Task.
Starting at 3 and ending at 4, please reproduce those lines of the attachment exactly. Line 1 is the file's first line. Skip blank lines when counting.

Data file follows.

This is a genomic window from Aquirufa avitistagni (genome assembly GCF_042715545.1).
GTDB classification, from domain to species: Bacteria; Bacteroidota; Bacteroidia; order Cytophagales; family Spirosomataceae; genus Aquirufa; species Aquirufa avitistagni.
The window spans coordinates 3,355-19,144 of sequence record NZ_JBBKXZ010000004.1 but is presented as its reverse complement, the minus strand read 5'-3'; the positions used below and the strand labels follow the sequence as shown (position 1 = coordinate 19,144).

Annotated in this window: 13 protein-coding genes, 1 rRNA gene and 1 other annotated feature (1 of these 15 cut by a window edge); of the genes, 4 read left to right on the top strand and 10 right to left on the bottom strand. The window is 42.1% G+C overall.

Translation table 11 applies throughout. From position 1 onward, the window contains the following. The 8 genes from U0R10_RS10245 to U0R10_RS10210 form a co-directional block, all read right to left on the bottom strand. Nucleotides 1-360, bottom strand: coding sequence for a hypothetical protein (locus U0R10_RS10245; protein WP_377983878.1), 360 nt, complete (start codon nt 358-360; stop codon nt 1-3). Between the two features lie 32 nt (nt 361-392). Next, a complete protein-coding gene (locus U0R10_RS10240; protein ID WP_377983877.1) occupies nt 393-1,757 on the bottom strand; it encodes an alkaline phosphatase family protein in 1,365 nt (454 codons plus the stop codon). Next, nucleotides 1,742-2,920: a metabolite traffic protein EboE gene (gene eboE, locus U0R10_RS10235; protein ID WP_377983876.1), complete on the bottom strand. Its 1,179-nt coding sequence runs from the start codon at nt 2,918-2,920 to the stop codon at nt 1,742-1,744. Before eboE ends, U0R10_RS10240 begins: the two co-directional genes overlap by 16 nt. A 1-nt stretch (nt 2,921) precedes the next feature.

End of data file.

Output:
The window spans coordinates 3,355-19,144 of sequence record NZ_JBBKXZ010000004.1 but is presented as its reverse complement, the minus strand read 5'-3'; the positions used below and the strand labels follow the sequence as shown (position 1 = coordinate 19,144).

Annotated in this window: 13 protein-coding genes, 1 rRNA gene and 1 other annotated feature (1 of these 15 cut by a window edge); of the genes, 4 read left to right on the top strand and 10 right to left on the bottom strand. The window is 42.1% G+C overall.